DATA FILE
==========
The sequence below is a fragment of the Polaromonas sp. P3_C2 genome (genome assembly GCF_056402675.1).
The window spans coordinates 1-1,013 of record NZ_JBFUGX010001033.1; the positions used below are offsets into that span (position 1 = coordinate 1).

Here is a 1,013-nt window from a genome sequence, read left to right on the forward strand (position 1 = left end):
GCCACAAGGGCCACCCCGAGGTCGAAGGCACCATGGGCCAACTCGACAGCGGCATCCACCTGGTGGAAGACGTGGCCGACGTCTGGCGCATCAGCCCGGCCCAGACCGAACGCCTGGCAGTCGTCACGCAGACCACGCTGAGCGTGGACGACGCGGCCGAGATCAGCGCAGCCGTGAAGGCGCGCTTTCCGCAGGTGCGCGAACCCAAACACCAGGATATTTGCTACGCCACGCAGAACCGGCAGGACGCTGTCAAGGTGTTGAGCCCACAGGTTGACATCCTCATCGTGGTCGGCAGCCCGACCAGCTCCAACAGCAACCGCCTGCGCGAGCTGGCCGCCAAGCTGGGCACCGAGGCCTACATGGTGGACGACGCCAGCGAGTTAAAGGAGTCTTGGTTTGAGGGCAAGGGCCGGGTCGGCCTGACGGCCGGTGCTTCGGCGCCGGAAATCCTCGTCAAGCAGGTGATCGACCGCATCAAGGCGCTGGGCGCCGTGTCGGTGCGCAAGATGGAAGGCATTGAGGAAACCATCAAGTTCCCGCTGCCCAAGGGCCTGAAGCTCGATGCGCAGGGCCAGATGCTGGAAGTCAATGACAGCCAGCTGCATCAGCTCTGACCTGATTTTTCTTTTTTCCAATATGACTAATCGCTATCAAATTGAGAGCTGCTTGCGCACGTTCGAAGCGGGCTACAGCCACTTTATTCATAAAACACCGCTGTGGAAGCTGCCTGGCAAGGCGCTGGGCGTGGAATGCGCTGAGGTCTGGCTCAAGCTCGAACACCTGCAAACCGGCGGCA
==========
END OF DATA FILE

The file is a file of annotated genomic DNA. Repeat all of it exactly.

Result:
The sequence below is a fragment of the Polaromonas sp. P3_C2 genome (genome assembly GCF_056402675.1).
The window spans coordinates 1-1,013 of record NZ_JBFUGX010001033.1; the positions used below are offsets into that span (position 1 = coordinate 1).

Here is a 1,013-nt window from a genome sequence, read left to right on the forward strand (position 1 = left end):
GCCACAAGGGCCACCCCGAGGTCGAAGGCACCATGGGCCAACTCGACAGCGGCATCCACCTGGTGGAAGACGTGGCCGACGTCTGGCGCATCAGCCCGGCCCAGACCGAACGCCTGGCAGTCGTCACGCAGACCACGCTGAGCGTGGACGACGCGGCCGAGATCAGCGCAGCCGTGAAGGCGCGCTTTCCGCAGGTGCGCGAACCCAAACACCAGGATATTTGCTACGCCACGCAGAACCGGCAGGACGCTGTCAAGGTGTTGAGCCCACAGGTTGACATCCTCATCGTGGTCGGCAGCCCGACCAGCTCCAACAGCAACCGCCTGCGCGAGCTGGCCGCCAAGCTGGGCACCGAGGCCTACATGGTGGACGACGCCAGCGAGTTAAAGGAGTCTTGGTTTGAGGGCAAGGGCCGGGTCGGCCTGACGGCCGGTGCTTCGGCGCCGGAAATCCTCGTCAAGCAGGTGATCGACCGCATCAAGGCGCTGGGCGCCGTGTCGGTGCGCAAGATGGAAGGCATTGAGGAAACCATCAAGTTCCCGCTGCCCAAGGGCCTGAAGCTCGATGCGCAGGGCCAGATGCTGGAAGTCAATGACAGCCAGCTGCATCAGCTCTGACCTGATTTTTCTTTTTTCCAATATGACTAATCGCTATCAAATTGAGAGCTGCTTGCGCACGTTCGAAGCGGGCTACAGCCACTTTATTCATAAAACACCGCTGTGGAAGCTGCCTGGCAAGGCGCTGGGCGTGGAATGCGCTGAGGTCTGGCTCAAGCTCGAACACCTGCAAACCGGCGGCA